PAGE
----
When Things Go Wrong
He shaved in the morning and at night he brushed his teeth. Somewhere around mid-day he scrubbed his hands with warm soapy water. Once every two weeks he clipped his nails, alternating toenails with fingernails. His laundry he did in a 25-gallon drum in the back yard, filling the drum with the garden hose and using bar soap. He’d hang the clothing on low tree branches to dry. This worked best in summer. In winter the clothing froze into stiffness and he’d carry it inside in his arms like a crippled child and drape it over furniture.
It happened gradually, beginning when his wife left him for a sales rep from another company and he lost his job as product coordinator at the firm. For a time he slept with the cleaning lady who came once a week, and then one Friday she picked up her check and never returned. That’s when it began to show.
Things piled up–dishes in the sink, tangled clothes on the floor in the bedroom, and garbage outside the back door in black plastic bags. Dark rings began to form in the bathtub and the toilet bowl. His hair grew shaggy.
He left the TV on night and day with the sound off. He stopped using his computer. He shut the ringer off on his phone and put the mail unopened into brown paper grocery bags that he stacked on the couch.
Early on people dropped by and knocked on the door. He stood very still wherever he happened to be in the house and held his breath until they went away.
His cat was fine with the new arrangement, but his dog disappeared out of the back yard one day and never returned.
It was the lawn that finally brought him down. The grass grew knee-high and then was overtaken by weeds. The city tacked a notice on his door giving him a week to mow the lawn and then a week later they tacked up another one. A week after that the sheriff showed up.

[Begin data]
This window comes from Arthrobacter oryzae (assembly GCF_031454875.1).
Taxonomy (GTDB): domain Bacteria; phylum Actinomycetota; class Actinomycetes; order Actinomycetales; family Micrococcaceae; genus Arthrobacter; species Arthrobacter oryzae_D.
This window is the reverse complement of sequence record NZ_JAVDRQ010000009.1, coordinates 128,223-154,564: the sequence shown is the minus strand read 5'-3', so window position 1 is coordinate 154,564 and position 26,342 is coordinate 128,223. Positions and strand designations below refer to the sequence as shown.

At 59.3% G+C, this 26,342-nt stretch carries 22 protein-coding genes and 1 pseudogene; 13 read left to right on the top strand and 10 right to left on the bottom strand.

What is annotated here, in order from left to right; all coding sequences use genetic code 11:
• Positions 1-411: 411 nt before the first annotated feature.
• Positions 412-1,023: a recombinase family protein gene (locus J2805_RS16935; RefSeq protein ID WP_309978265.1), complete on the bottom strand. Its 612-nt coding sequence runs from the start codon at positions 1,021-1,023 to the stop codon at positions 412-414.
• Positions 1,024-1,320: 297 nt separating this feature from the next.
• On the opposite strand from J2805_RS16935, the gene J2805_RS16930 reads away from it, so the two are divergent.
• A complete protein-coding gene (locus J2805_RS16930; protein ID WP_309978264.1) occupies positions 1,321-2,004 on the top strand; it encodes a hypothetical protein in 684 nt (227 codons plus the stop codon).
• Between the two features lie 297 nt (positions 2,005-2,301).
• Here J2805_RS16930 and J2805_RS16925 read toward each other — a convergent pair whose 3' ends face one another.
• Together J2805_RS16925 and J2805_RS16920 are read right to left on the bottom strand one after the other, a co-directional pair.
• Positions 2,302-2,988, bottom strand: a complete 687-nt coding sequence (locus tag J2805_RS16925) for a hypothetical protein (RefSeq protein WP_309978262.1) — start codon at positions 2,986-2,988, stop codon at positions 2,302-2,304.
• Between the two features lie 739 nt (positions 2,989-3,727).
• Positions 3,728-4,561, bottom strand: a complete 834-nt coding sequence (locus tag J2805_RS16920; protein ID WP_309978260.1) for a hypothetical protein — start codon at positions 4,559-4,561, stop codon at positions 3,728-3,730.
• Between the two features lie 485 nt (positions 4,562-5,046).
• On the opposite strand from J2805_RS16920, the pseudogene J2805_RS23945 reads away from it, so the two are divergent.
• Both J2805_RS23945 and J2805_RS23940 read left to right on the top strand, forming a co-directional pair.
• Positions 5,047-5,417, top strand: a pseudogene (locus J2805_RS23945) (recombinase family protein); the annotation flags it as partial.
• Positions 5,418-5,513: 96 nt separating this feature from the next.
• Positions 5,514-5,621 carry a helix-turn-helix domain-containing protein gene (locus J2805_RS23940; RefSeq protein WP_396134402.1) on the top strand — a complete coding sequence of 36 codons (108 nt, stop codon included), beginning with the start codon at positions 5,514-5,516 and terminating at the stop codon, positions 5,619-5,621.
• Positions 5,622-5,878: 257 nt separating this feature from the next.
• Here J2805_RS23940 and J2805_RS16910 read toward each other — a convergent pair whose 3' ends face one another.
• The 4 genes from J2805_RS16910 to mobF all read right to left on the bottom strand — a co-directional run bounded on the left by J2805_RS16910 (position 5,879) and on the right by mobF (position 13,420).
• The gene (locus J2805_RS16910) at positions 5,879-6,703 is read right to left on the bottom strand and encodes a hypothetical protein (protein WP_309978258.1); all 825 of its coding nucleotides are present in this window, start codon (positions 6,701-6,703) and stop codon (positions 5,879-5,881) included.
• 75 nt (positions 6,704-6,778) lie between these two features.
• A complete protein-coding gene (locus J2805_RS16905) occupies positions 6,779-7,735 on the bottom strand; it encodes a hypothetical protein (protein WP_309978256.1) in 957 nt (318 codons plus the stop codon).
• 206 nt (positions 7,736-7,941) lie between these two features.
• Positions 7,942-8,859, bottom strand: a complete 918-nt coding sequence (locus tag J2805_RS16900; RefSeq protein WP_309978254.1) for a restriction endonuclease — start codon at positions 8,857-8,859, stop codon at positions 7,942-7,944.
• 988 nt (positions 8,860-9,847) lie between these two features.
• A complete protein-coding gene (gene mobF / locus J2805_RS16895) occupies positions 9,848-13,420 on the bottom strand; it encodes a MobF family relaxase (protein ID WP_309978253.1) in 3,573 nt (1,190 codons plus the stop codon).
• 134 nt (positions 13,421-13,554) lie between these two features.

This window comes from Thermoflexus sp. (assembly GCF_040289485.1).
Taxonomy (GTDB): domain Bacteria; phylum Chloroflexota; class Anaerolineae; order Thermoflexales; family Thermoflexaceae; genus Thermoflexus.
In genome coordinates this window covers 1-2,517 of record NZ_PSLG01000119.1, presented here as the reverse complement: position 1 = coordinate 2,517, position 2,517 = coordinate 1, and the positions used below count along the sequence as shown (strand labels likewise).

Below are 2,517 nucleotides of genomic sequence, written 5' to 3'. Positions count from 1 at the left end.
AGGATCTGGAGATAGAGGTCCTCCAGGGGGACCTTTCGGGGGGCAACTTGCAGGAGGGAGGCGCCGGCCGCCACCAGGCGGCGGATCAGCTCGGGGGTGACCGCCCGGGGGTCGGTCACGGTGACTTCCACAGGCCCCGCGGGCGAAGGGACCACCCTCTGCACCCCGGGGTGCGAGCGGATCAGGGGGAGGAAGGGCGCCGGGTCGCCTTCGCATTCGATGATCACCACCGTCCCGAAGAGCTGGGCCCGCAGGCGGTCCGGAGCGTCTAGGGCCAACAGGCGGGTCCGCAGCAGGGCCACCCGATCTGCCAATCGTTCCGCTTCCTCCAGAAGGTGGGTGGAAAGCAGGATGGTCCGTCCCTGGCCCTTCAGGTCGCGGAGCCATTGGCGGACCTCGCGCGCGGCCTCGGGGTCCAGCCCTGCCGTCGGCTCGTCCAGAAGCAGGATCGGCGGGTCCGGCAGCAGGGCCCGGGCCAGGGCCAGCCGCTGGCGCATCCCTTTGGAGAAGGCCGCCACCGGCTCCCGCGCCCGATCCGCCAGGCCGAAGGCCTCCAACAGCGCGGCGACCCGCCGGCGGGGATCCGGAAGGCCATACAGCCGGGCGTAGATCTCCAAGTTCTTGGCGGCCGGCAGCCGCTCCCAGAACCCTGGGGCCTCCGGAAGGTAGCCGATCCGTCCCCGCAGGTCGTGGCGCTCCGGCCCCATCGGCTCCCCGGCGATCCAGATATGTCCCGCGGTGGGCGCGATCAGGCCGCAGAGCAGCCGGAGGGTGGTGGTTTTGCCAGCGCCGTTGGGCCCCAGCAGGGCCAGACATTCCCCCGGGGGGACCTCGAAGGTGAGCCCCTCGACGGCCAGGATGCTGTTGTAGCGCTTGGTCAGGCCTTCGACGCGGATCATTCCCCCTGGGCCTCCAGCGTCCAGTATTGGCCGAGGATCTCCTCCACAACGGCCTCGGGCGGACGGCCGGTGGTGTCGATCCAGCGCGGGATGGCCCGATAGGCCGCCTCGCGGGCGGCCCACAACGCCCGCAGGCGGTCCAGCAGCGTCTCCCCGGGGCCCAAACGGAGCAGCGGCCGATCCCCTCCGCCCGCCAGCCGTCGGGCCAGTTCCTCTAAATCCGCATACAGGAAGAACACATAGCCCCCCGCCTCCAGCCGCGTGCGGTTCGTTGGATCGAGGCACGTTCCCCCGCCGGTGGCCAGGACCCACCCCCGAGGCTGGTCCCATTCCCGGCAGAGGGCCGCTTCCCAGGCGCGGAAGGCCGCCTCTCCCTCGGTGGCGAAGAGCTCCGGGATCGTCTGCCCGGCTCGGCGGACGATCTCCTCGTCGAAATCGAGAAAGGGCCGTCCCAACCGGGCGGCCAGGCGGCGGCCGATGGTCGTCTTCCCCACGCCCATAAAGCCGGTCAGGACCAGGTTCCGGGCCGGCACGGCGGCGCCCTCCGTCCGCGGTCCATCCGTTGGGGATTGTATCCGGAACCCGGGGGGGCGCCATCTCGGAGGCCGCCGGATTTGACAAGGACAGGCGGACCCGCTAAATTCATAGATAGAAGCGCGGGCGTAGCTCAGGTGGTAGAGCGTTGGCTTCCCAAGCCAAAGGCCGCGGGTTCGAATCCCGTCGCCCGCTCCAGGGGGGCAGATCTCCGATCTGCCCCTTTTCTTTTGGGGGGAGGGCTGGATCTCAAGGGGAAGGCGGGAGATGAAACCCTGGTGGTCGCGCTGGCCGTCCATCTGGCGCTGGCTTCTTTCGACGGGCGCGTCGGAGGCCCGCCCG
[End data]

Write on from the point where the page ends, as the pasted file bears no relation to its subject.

They knew he was in there. They could see the glow from his TV flickering thru the slats of the closed blinds. They kicked in the door and found him sitting at the kitchen table in his underwear with the cat purring in his lap.
The cat got dropped off at the animal shelter. He got transported to a medical facility by ambulance, accompanied by two paramedics and an armed guard.
HCOLOM PRESS is the heir to Vagabond Press, which began as a main player in the Mimeo Revolution of the Sixties and continued publishing right into the jaws of the new millennium. HCOLOM PRESS embodies the spirit of Vagabond Press, retooled for the times we live in.
Hcolom is Moloch spelled backwards. Moloch is an Old Testament deity to which children were sacrificed, a practice society still engages in with increased enthusiasm. Consumerism is the new Moloch, manifesting itself like cancer in war, politics, the arts and religion, in every nook and cranny of human endeavor, draining the intrinsic beauty out of life and mutilating the innocence and magic of childhood with its commercial meat hook. HCOLOM PRESS intends to publish books that by their nature repudiate this pernicious force–novels, poetry, children’s books and books that transcend genre.
Our launch book, in June of 2006, was John Bennett’s novel, Tire Grabbers, a fable of sorts, a reality book rooted in the fantasy of our times, the story of the coming of Moloch and the children who rise up in rebellion against it.
Books of kindred spirit will follow close on its heels. Go for it by clicking here… or hit the Hcolom logo above…